As leaders, the transition from one year to the other looks different for us. We are tasked with outlining our organization’s vision, and while it is easy to write certain goals down, there is always an element of walking into the unknown. What will the new year bring? Will we achieve half the things on my plan? What about the things we did not achieve this year?
These are all valid questions to ask yourself as you prepare for 2023, but the first step of drafting a new vision is to learn from the past but not dwell there. Yes, there were a lot of setbacks. Yes, there were big rocks that had to be carried over, but the new year is...
Leading successfully depends on our ability to cast, nurture and develop our organizational vision. When people know what they are working toward and speak the language of shared vision, progress happens, and our teams experience fulfillment. The team will experience the power of seeing tangible results when the vision is clear, and that vision informs their daily activities. One of my greatest joys as a leader is crafting a shared vision!
Crafting a vision begins with understanding what we want to accomplish and why! If it is a new organization or you’re in a new position, you have to take time to ask yourself these two pertinent questions. What you are building and why. Even if the organization has been around a while, it is a great time to reevaluate the vision….the what and the why. Here are some important questions that every leader must ask.
As leaders, we cannot help but dream. We must lead our team toward the desired vision in this fast-paced world. It requires consistently mapping out dreams and desires that align with the desired future.
In crafting our dreams, we often lose sight of maintaining a balance between our wildest dreams and reality. Because we desire a far better future than our current situation, we forget that things might not always go as planned. Yet, keeping reality at the forefront as we plan is essential. So how do we structure our vision around reality and life’s uncertainties?
Knowing your mission, vision, and purpose is not enough.
Yes, going through your life without knowing these things is like shooting a gun before aiming. Everything we do before discovering them seems random and unrelated. We start in one direction and stay with it until something else seems better. Then, we jump over to the next thing, and the next, and the next. Knowing our purpose produces confidence that we know where we’re going.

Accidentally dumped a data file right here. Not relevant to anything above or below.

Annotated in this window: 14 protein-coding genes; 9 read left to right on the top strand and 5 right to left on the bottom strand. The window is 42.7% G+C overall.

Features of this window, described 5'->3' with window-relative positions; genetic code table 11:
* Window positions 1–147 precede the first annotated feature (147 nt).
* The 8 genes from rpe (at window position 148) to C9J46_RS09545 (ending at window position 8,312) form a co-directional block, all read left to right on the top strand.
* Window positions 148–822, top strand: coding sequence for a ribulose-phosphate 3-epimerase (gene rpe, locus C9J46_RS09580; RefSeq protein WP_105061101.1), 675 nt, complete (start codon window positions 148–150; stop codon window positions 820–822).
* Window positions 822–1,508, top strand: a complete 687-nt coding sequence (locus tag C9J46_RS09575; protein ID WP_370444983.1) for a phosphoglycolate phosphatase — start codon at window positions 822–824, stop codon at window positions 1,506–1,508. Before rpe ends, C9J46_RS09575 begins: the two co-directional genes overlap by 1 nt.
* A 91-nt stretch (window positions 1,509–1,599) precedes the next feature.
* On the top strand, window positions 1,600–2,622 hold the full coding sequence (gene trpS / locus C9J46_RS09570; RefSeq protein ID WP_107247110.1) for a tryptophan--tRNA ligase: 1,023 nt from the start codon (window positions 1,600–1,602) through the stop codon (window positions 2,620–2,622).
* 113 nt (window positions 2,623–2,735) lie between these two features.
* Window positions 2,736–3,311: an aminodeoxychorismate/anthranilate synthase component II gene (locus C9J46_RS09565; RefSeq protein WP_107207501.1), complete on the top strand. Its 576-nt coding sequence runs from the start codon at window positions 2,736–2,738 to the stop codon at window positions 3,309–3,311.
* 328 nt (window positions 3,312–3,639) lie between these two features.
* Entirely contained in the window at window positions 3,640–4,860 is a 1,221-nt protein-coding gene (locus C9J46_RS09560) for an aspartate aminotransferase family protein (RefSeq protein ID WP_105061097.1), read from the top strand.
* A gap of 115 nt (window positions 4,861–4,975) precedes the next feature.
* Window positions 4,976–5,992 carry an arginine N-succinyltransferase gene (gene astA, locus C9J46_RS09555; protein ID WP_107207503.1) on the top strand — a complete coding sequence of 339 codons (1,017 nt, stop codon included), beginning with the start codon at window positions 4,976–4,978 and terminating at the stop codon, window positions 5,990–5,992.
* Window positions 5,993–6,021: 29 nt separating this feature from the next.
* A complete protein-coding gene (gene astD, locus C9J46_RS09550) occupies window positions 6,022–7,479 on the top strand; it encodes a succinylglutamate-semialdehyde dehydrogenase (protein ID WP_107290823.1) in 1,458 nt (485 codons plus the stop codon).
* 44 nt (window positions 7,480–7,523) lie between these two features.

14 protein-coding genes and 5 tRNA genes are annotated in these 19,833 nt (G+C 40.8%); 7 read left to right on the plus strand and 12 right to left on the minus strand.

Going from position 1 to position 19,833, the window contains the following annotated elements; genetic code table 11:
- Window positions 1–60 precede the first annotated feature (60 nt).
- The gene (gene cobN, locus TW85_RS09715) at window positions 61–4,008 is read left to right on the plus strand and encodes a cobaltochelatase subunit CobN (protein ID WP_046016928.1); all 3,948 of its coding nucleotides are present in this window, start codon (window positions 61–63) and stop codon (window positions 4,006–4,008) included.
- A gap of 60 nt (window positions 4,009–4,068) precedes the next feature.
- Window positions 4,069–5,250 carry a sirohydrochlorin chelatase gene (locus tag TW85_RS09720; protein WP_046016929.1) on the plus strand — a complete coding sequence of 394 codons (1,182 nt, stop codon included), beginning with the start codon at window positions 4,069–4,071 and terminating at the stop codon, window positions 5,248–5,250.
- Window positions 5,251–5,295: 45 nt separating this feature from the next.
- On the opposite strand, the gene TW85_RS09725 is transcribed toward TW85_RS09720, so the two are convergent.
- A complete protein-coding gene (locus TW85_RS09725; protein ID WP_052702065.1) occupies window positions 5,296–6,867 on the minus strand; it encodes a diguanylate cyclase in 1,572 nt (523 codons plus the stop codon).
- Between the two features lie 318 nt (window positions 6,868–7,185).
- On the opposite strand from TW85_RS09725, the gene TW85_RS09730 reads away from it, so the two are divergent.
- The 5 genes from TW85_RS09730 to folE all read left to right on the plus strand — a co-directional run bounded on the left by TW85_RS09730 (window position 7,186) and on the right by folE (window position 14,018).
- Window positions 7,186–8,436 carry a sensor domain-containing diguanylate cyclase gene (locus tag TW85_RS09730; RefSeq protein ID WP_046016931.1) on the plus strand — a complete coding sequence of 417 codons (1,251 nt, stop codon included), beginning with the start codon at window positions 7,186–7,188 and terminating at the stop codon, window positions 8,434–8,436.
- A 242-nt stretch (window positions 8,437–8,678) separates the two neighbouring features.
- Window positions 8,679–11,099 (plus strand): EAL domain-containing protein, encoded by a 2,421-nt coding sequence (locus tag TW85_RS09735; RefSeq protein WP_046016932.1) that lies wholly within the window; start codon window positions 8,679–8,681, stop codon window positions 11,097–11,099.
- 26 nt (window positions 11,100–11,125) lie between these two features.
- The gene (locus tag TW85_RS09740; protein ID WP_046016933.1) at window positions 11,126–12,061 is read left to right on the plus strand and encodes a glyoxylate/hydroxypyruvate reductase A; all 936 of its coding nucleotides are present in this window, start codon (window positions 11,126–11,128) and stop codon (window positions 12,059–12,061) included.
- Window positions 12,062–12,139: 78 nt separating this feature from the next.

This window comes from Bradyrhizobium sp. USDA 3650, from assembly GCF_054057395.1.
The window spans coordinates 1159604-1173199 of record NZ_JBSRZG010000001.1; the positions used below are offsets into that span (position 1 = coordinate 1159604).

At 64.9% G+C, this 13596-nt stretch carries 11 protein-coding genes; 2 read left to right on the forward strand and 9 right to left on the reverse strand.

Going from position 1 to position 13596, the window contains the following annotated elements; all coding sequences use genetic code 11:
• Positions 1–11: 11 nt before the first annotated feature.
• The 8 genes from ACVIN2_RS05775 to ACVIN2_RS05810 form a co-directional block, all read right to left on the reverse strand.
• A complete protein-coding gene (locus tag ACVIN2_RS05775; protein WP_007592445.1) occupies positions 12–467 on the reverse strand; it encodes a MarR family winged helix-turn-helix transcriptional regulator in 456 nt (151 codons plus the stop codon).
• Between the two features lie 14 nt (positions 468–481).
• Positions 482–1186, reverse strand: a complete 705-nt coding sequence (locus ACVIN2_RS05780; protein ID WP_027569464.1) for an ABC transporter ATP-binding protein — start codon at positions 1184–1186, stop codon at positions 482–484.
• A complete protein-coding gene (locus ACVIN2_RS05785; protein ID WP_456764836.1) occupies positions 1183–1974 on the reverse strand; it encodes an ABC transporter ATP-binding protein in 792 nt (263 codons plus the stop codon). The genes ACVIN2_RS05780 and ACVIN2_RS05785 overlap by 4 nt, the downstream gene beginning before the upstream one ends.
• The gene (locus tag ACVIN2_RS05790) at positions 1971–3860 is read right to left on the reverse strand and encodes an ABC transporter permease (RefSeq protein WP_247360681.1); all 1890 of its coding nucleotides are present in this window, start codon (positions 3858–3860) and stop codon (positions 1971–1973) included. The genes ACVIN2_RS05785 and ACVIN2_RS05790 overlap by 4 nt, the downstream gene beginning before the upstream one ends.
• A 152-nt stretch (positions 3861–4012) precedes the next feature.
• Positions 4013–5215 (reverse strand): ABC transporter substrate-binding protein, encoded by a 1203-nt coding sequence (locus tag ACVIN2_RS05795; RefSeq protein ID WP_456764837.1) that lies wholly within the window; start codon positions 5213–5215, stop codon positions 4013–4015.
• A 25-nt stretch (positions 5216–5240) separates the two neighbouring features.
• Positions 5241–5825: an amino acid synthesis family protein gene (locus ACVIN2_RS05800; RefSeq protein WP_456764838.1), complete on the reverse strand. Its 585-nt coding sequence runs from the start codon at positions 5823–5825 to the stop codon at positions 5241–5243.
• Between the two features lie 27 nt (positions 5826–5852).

However, we must understand that finding our purpose is one thing; working at it—challenges notwithstanding—is another. Our purpose becomes clearer as we experience successes and failures, try new skills, and find roles that make us feel alive. Hence, giving up is not an option.
As we walk the path of purpose to fulfillment, we will experience challenges, setbacks, and failures; however, the difference between experiencing the fullness of your purpose and living a life of regret comes with perseverance.
The mission is the map; the vision is the road to get to the destination. Your vision is made up of the nitty-gritty details that help you make real progress. Because your mission provides a framework for your life, you can lead with sharper vision when you know your mission.
Discovering and implementing your personal vision requires the process of self-discovery, establishing specific goals, and continually fine-tuning your direction. It’s a dynamic—and sometimes complex—process.
Your vision becomes increasingly refined as your purpose becomes clearer, and your purpose becomes clearer as you experience successes and failures, triumphs and defeats, joys and sorrows. A person’s vision is an organic, dynamic, growing thing.
Very few people have a clear vision from the outset of their lives and careers. Several of the great leaders we now recognize worldwide have stories that, when studied, reveal adequate response(s) to specific challenges they faced....